One of the difficulties of living in the moment is the inability to objectively see the now, until it becomes a part of the past. Today, it’s easy to analyze the history of street art, from its New York train tagging beginnings, to the current eclectic movement of public creativity. The evolution of the movement being obvious, a logical question imposes itself in thinking about it, stating - where is street art going?
Performance is not a new artistic invention. It was born in the seventh decade of the 20th century, peaked in the eighth, and got absorbed by so many novel ideas afterwards, but still existent. Joseph Beuys, Yayoi Kusama, Laurie Anderson, Yoko Ono are only some of the names we admire today, for their invention and contribution to the performative art, while we have largely Marina Abramovic to thank for bringing it back into fashion. It was since her 2010 Artist is Present lengthy silent performance it became globally popular again, and thus naturally influential.
In street art,the performance itself, was immanent to the act of painting from the very beginning. Initially, it was a secret thing, not for public observation, a demonstration of bravery and swift skill. As street art absorbed novel techniques, from paste-up and stencil to public installation, it was only natural that the innate performing quality of it will eventually emerge. Recently, there are more and more street artists staging performances.
Being a global phenomenon, a synonym for street art and invention, it’s no wonder Banksy comes to mind first, especially having his illicit New York residence in mind. The month-long adventure filled with street art interventions was enriched with two distinctively performative pieces. One included a mock Ronald McDonald statue with its foot lifted on a small podium, which was having its red clown shoes shined by a real shoeshine boy. The piece needs little explanation - it’s a take on the global negative influence of junk food, especially McDonald’s, the raging consumerism, poverty and world hunger, all in one brilliant live scene.
Another Banksy’s live work was a lot more mobile, and it involved a slaughterhouse truck filled with cute, cuddly, but expressively panicky stuffed animals in a piece named The Sirens of the Lambs. The sounds of stuffed animals crying and banging from the inside of the truck looking for a way out were echoing throughout the Meatpacking District in NY on October 10, 2013, sending an unambiguous message. The performance attracted a lot of attention, while the fact that the most famous street artist today translates perfectly well into this art form as well remained lingering as a side-impression.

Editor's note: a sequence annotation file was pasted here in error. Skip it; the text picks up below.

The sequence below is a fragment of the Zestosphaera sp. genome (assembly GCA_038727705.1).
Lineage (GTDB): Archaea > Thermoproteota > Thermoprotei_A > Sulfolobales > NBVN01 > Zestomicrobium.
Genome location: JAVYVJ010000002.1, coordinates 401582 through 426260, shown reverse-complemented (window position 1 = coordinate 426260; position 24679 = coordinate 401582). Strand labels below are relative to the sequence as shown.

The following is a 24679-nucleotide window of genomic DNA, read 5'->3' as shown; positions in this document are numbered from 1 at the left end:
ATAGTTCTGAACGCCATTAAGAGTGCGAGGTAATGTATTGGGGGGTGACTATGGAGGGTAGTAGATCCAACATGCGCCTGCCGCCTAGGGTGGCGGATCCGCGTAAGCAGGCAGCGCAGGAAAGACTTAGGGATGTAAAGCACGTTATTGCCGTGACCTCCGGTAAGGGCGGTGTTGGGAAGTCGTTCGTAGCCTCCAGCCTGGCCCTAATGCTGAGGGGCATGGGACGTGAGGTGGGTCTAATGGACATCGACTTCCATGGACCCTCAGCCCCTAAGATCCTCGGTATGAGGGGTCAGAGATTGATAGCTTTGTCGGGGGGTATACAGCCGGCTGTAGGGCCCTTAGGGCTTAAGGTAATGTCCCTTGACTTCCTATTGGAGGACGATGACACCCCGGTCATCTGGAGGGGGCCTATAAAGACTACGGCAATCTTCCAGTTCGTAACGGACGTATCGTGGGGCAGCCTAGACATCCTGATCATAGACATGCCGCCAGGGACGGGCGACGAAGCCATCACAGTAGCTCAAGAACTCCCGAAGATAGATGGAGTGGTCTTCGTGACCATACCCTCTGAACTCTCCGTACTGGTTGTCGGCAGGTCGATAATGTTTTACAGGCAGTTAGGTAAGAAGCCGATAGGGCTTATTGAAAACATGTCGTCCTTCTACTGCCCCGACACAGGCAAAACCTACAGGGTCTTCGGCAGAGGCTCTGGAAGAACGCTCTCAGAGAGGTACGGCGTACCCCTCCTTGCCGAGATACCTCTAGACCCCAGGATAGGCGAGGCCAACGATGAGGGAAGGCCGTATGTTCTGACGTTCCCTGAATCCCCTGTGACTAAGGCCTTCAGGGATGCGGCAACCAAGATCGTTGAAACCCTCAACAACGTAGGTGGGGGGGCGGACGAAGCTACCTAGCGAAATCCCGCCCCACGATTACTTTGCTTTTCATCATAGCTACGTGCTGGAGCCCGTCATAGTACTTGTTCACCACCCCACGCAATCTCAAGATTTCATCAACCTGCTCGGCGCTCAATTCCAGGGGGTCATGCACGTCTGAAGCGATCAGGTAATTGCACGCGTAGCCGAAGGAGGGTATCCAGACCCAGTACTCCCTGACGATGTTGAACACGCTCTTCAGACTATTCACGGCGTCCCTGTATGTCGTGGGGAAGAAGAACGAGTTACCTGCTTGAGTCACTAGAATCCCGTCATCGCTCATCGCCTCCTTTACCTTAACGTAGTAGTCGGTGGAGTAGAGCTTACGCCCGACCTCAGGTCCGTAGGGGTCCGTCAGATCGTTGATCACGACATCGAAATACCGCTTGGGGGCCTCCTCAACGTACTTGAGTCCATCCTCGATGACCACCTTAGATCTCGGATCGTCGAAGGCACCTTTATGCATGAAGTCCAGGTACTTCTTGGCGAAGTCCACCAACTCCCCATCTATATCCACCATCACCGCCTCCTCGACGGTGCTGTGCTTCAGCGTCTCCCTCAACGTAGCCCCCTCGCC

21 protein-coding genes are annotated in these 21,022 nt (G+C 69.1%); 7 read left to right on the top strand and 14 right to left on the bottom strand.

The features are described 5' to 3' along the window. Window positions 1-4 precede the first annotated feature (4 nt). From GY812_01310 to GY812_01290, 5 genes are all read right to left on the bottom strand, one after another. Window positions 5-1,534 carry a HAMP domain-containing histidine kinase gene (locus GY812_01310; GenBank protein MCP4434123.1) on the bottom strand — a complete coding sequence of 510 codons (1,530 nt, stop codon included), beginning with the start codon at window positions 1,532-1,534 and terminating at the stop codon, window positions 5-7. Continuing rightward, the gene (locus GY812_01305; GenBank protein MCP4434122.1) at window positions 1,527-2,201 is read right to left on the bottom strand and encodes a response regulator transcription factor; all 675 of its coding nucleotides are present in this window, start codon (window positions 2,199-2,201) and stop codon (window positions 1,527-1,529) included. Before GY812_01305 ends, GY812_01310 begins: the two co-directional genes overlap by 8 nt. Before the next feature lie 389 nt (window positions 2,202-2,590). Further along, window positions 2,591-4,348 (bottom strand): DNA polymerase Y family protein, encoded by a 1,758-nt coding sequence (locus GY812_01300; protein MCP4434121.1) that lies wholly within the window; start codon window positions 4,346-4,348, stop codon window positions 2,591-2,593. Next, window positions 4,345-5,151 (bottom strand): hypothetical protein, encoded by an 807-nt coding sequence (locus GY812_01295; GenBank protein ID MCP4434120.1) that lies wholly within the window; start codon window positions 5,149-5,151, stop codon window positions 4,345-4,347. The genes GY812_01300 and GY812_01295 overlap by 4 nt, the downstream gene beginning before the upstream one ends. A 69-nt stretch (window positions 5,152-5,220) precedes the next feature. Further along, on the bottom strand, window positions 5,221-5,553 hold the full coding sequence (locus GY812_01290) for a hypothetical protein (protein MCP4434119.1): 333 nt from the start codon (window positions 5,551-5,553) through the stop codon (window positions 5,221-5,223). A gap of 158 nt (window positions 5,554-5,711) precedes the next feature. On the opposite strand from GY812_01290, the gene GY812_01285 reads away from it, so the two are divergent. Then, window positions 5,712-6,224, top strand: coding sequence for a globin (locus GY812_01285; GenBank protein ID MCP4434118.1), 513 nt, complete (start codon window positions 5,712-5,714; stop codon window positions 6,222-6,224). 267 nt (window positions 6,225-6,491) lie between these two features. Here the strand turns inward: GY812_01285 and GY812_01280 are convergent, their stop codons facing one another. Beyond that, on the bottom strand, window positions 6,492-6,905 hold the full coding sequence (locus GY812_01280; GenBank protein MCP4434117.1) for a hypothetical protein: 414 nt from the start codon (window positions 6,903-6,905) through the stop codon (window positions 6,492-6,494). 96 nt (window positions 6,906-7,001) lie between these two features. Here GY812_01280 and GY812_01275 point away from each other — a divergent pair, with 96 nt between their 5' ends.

It would be unfair not to mention other urban artists who take on the animate expression, starting from the numerous live-painting performances following various art show openings. To mention a few, Robin Rhode mixes street art with performance and photography, Fabio Campagna creates with the active participation of collaborators and public in his Corpo 6 project, Jesse Hazelip’s prison art was presented with a gut wrenching performance involving a cage, JR’s project with New York City Ballet involved a photographic session and a performance, while the young and widely acclaimed new star of contemporary art, Oscar Murillo’s latest exhibition, A Mercantile Novel, was a very elaborate performance emulating a small candy manufacture. Let’s remember Swoon, and her 2009 Swimming Cities, a Venice Biennale crashing floating raft performance, or Aakash Nihalani, whose work is dependent upon interactions and performative demonstrations of its visual potency. Finally, we cannot skip the celebrity performance art attempts, such as Jay Z Picasso Baby endeavor, involving Ms Abramovic as well, or Kanye West’s collaboration with Vanessa Beecroft, which are hardly street art, but do fit into the trend.
Observing the rapidly multiplying happening project, seeing performance as the next step in urban art evolution seems just. Nevertheless, returning to the initial premise, it’s difficult to be decisive or strict. Performance is definitely occupying a more significant spot among the urban art creatives nowadays, but if it’s the sole next step, that probably is not. As street art is heavily rooted in the visual, inseparably connected to painting and tangible interventions, the sheer abstract performance will probably get assimilated into a novel, different and more street-smart art form.
Until then, there's a performance of Street Art based on numbers and facts we can keep an eye on.
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